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In Freud's view what is the difference between the ego, id and superego, and how do they interact - Essay Example

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In Freud's view what is the difference between the ego, id and superego, and how do they interact

The Id Freud conceptualizes the id in terms of uncoordinated instincts, and as the unorganized part of the personality structure, the id only contains basic instinctual drives, and is present from the time individuals are born (McLeod). The id is the origin of human needs, wants, desires, and impulses, especially the sexual and aggressiveness-related drives, and it is governed by the pleasure principle, which is the psychic force that arouses the tendency to seek the immediate gratification of impulses as soon as they emerge. The id encompasses the libido, the primary source of the instinctual force, and it seeks to avoid pain or un-pleasure aroused by the rise in instinctual forces; in this respect, the id demands immediate satisfaction. When individuals satisfy their needs or drives, they experience pleasure; however, since the id does not care about reality or the needs of other people but its own satisfaction, it is not a stable personality. The fact that the id is present right from birth implies that it encompasses all the inherited traits, and the minds of babies being purely id-oriented, it implies that the id is important in babies since it contains the life instincts that are very important for pleasurable survival. For instance, when babies are hungry, they cry to be fed, and when they are wet, they also cry for their diapers to be changed; in this respect, the id enables the babies to seek immediate gratification. This explains why babies have no sense of wrong or right as the id knows no judgment of value, of what is wrong or right; in that respect, so long as there is a need it must be satisfied immediately. The Ego The ego, unlike the id, is the organized, realistic component of the psyche, which only acts according to the reality principle, and seeks to grant the id satisfaction in realistic ways that are beneficial in the long term rather than only in the short term. In this regard, Freud perceives the ego to be an individual’s conscience that makes them understand that their own desires may vary considerably from those of other people around them. In that sense, the ego will try to meet an individual’s needs but at the same time, it will consider the reality in the surrounding world since it understands that actions have consequences or effects, which may be positive or negative. The ego, therefore, plays a very fundamental function in individuals since it tries to balance thinking before carrying out decisions or before taking actions, to ensure that they bring benefits in the end rather than pain. The reality principle governing the ego is the regulating mechanism, which enables individuals to delay satisfying their immediate needs and drives until the appropriate time. For instance, the ego will enable individuals to wait patiently at a restaurant for their food, rather than grab food off other people’s plates; without the ego, individuals would be grabbing things from people as soon as they have felt a need that needs to be satisfied immediately. The Super Ego Unlike the id and the ego, the super ego plays a very fundamental moralizing role in the psyche since it aims for nothing short of perfection by incorporating ego’s ideals and punishing misbehavior with guilt feelings (Eugenes). According to Freud, the super-ego incorporates the learnt values and morals of society, which are gained from interactions within family and ...Show more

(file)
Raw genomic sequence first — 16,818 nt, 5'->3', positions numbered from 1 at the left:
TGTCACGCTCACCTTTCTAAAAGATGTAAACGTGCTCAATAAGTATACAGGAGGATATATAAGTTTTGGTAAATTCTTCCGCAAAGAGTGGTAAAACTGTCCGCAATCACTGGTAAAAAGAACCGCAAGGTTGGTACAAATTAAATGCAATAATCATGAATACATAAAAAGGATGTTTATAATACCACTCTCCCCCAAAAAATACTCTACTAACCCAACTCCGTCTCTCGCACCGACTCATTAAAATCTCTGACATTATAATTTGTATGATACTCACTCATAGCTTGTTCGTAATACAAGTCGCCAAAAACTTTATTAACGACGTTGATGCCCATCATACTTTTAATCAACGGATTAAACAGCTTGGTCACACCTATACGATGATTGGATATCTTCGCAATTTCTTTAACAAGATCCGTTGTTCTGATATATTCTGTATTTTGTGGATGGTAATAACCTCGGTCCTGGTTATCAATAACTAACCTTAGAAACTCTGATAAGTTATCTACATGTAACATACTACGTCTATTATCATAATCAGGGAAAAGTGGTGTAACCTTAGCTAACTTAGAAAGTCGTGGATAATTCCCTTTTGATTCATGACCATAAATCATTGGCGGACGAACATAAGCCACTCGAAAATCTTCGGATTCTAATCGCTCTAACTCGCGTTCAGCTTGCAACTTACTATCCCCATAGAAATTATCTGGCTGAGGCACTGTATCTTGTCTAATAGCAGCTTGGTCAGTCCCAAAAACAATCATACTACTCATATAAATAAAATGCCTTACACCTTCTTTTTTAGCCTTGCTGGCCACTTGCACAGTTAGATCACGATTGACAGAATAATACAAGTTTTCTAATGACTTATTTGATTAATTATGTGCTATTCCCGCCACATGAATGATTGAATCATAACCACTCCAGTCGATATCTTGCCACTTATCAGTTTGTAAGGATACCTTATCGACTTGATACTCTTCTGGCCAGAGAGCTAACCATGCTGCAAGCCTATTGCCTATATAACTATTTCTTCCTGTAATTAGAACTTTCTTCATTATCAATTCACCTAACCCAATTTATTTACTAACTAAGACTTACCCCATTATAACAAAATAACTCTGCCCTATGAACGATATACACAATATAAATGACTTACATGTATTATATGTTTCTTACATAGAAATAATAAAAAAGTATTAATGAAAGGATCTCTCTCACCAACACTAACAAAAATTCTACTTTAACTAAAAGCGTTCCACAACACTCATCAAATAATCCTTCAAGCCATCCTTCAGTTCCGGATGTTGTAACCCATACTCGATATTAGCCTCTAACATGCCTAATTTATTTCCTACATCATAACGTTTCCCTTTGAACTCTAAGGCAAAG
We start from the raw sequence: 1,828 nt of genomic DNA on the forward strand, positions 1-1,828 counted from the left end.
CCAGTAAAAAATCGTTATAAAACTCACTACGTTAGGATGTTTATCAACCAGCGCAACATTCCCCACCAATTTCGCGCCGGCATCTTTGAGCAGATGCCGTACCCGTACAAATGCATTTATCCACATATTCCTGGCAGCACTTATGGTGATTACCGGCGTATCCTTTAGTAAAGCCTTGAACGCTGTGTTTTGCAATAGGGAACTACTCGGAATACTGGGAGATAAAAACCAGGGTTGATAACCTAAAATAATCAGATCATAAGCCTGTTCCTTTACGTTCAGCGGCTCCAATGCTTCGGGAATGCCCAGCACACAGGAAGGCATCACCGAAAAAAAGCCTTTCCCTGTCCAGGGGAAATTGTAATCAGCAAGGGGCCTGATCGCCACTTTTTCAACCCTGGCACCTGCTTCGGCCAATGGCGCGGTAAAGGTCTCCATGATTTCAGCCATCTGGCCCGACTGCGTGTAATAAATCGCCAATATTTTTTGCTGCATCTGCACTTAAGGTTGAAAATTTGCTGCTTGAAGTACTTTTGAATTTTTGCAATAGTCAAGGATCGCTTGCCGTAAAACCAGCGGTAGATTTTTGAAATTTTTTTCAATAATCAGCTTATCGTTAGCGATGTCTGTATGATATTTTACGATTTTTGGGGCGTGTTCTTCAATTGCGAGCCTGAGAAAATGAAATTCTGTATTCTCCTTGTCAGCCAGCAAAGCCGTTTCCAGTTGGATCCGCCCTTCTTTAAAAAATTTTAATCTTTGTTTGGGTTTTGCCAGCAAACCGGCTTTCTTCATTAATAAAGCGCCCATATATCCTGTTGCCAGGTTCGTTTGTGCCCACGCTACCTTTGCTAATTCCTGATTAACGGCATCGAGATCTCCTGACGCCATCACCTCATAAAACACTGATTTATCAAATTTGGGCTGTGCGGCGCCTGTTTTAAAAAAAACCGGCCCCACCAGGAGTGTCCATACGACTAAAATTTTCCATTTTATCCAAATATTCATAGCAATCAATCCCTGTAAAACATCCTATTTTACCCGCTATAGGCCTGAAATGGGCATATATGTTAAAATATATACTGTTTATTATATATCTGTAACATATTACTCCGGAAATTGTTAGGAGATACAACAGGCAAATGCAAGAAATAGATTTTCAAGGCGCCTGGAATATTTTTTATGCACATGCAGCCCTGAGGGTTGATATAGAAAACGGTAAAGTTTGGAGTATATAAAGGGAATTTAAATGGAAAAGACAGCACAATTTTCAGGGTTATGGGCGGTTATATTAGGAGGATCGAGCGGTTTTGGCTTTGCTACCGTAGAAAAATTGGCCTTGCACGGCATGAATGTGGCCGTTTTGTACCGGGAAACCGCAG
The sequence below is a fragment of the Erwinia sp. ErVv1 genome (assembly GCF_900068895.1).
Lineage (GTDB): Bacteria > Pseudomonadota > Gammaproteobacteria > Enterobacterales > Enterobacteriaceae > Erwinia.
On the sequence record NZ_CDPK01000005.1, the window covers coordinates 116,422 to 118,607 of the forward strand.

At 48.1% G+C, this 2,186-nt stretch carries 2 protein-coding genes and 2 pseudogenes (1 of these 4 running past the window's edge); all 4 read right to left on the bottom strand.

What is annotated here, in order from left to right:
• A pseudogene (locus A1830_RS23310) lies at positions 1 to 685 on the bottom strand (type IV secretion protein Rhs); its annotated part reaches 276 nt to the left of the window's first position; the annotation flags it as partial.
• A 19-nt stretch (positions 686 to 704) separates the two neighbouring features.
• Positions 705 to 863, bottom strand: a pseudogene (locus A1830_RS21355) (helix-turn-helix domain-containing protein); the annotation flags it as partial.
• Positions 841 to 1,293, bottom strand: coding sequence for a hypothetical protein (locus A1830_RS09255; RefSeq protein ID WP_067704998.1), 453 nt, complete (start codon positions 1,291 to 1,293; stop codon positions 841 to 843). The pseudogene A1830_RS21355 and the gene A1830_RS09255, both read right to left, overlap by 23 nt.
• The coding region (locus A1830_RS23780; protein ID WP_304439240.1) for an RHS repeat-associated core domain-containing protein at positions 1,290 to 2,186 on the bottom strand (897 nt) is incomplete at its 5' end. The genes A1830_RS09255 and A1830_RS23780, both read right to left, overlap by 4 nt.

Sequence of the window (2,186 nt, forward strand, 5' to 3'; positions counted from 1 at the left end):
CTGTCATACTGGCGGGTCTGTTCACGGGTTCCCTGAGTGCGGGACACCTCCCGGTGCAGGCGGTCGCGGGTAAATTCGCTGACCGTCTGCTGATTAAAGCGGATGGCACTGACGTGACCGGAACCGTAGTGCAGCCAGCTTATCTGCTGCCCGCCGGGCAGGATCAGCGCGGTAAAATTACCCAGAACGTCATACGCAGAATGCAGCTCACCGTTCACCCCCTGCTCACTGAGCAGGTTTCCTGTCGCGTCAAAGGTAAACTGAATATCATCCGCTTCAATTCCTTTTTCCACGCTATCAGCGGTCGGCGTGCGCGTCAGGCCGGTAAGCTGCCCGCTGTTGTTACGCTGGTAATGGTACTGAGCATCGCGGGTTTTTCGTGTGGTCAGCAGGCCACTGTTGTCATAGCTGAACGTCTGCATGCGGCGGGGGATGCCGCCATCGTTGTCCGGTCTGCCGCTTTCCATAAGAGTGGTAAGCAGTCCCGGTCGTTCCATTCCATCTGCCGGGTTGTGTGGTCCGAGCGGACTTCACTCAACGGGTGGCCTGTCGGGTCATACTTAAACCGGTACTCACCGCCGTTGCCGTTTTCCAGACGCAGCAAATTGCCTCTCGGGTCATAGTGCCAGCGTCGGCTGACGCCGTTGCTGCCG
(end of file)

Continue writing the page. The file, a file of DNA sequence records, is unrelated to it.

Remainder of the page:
Instructor Date Interactions between the ego, id, and superego The ego, id, and super ego are components of the psychic apparatus defined by Freud in his structural model of the psyche (Nehrer 86); this theoretical construct explains the motivation of human psychology, and the organization of human feelings and thoughts…
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In Freuds view what is the difference between the ego, id and superego, and how do they interact essay example
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